The Weber Brothers blow your mind most bitterly (and beautifully) with their stunning, collaborative cover of Bob Dylan‘s grim masterpiece It’s Alright Ma (I’m Only Bleeding) — premiering exclusively on Tinnitist.
The followup single to their latest album Choose Your Own Adventure, the sibling duo’s darkly haunting, stylishly sparse nine-minute take on Dylan’s 1965 epic is nothing short of a master class in how to reimagine a classic. Augmenting the song’s urgent acoustic guitars with piano, bass and harmonica that deliver extra layers of richness and depth, the arrangement expands the song’s sonic palette while underscoring the intense urgency of Dylan’s timeless, eternally relevant lyrics. And that’s not the only addition the Webers make to the track. Along with vocals from Ryan and Sam Weber, the cut features a number of high-profile guests, including Toronto’s Paul James, a longtime Dylan friend who is frequently invited on stage whenever Bob performs in southern Ontario. Also taking part are Juno-nominated blues artist Paul Reddick and acclaimed Vancouver Americana artist Petunia.
As unforgettable as it is unmissable, the track is the latest milestone in the Webers’ long and storied career, which began when they were still in their teens. Growing up in the suburbs of Baltimore, they became obsessed with the idea of someone following the path of their heroes in The Band by playing with Ronnie Hawkins. So the Webers picked up stakes and headed north of the border to meet The Hawk — who, bowled over by their enthusiasm, gladly took them under his wing and taught them how to play rock ’n’ roll the “proper” way.
By the ages of 18 and 21 they had already performed alongside Kris Kristofferson, Levon Helm, Garth Hudson, Jeff Healey and The Tragically Hip, to name a few. Over the past 16 years they’ve recorded 12 independent albums and toured extensively throughout the U.S., Canada and Europe. In October 2012 the brothers were invited to the Rock and Roll Hall of Fame American Music Masters Tribute to Chuck Berry in Cleveland, where they shared the stage with Merle Haggard, Lemmy Kilmister, Darryl “DMC” McDaniels, Rick Derringer, Joe Bonamassa, Earl Slick, Steve Jordan and the father of rock ’n’ roll himself, Chuck Berry. 2016 saw the release of Before We Arrive: The Story of The Weber Brothers, a feature-length documentary chronicling the pair’s musical journey, which the Toronto Independent Film Festival dubbed Best Documentary that year.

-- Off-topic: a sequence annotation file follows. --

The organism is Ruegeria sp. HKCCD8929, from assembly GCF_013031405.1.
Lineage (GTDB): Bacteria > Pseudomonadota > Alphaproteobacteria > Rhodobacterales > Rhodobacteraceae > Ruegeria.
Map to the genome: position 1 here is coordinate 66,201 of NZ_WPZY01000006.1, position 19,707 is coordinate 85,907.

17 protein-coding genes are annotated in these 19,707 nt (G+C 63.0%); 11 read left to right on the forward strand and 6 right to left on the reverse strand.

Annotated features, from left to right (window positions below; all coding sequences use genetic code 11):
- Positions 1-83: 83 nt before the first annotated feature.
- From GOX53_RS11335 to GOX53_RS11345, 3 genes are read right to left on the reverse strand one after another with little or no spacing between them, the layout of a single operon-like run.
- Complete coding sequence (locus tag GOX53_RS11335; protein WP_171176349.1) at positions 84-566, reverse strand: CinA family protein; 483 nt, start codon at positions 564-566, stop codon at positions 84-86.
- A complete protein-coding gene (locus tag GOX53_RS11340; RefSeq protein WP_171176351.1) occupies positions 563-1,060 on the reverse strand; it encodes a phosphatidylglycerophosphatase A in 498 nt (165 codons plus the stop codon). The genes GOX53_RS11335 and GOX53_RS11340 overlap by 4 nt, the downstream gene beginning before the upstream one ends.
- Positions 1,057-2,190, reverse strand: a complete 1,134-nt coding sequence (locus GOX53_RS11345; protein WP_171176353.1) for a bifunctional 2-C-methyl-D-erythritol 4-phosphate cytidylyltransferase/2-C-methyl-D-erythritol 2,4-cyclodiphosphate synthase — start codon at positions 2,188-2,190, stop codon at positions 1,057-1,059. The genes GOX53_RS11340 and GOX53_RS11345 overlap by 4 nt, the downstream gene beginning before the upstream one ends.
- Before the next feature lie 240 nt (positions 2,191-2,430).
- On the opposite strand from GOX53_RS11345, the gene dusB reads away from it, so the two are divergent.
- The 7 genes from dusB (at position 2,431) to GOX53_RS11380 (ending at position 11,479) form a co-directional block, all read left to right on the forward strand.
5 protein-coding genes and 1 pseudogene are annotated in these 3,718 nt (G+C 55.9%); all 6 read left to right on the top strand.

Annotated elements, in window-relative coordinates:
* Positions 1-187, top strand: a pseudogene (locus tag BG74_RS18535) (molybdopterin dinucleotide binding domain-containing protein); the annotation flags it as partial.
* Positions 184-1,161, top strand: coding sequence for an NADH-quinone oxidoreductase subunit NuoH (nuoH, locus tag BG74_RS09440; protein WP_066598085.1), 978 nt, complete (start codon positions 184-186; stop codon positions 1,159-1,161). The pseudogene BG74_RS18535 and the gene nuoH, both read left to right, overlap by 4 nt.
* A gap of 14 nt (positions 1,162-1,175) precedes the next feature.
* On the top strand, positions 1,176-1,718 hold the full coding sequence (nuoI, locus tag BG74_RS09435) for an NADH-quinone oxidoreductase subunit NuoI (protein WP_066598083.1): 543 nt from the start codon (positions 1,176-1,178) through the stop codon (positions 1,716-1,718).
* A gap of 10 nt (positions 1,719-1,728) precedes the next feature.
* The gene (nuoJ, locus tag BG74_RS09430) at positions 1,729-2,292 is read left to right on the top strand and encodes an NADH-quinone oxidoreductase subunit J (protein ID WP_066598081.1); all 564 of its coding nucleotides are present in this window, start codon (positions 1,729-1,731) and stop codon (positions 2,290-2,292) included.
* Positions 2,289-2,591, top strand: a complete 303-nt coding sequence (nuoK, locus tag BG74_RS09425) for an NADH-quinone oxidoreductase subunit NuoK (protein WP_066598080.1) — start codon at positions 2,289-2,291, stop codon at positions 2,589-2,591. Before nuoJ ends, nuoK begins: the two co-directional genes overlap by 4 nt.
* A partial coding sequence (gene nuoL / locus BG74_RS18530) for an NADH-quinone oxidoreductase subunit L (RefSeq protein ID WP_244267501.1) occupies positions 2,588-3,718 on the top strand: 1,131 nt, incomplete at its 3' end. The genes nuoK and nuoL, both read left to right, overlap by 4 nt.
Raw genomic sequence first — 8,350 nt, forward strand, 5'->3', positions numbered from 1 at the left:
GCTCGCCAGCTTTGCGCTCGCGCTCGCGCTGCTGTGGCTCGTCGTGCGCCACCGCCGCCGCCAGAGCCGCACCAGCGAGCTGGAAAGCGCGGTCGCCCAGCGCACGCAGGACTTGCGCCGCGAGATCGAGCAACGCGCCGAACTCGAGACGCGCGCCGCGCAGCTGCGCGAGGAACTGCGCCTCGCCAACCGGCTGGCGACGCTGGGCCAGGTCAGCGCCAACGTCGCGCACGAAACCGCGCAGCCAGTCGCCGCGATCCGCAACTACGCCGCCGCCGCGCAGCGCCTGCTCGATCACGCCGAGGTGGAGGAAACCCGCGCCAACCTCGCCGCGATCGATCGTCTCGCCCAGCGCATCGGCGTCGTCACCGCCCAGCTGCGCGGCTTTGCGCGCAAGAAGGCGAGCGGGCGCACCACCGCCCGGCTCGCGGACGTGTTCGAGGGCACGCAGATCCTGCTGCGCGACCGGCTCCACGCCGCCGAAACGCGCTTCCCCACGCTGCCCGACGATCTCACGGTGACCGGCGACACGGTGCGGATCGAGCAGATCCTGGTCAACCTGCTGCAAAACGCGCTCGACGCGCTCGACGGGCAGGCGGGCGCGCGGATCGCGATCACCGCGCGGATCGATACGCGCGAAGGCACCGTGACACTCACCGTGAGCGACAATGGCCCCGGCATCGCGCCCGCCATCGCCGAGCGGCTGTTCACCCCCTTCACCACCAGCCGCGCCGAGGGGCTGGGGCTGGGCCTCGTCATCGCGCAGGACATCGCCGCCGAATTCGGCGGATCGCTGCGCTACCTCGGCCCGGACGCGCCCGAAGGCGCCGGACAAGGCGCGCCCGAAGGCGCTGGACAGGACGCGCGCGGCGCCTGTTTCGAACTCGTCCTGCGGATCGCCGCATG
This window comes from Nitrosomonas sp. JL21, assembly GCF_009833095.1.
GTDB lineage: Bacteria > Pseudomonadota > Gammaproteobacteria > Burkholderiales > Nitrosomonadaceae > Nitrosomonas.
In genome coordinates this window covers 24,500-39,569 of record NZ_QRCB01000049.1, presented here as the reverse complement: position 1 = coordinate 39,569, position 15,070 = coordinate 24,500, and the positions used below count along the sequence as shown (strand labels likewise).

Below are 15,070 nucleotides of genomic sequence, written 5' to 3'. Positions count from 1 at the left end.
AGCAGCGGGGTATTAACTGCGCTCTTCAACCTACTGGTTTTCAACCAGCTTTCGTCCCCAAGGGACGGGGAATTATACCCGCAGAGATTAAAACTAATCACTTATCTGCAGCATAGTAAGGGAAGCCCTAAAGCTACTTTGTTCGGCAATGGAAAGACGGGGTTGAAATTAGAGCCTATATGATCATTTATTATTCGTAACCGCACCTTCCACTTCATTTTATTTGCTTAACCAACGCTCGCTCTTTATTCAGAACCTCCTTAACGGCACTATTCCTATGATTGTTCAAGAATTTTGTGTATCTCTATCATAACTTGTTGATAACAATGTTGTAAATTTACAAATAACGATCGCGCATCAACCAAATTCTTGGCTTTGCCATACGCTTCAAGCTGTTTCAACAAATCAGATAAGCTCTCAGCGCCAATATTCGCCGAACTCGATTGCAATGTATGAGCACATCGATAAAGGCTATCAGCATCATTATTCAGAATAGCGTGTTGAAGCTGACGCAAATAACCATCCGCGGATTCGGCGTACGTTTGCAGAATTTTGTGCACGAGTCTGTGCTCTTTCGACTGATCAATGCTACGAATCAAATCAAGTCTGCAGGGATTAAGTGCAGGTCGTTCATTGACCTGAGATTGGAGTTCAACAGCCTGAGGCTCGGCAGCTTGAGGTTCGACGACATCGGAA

Also highly regarded for their proficiency as studio musicians, the brothers have recorded on hundreds of outside projects, including work with Gordon Lightfoot and Willie Nelson. Between their renowned musical ability, high-energy, awe-inspiring performances and lessons learned first hand from rock ’n’ roll pioneers, a reputation as the “Baddest Band in the Land”, “heroes of this generation” and “the future in the big shoes of the past” now precedes them. Whether it be their unrivaled power as a full rock band, or their undeniable chemistry highlighted in a head-to-head duo performance, The Weber Brothers always deliver. “If it’s looked at as a passing of the torch or a keeping of the flame, then we’re the guys to do it,” says Ryan Weber.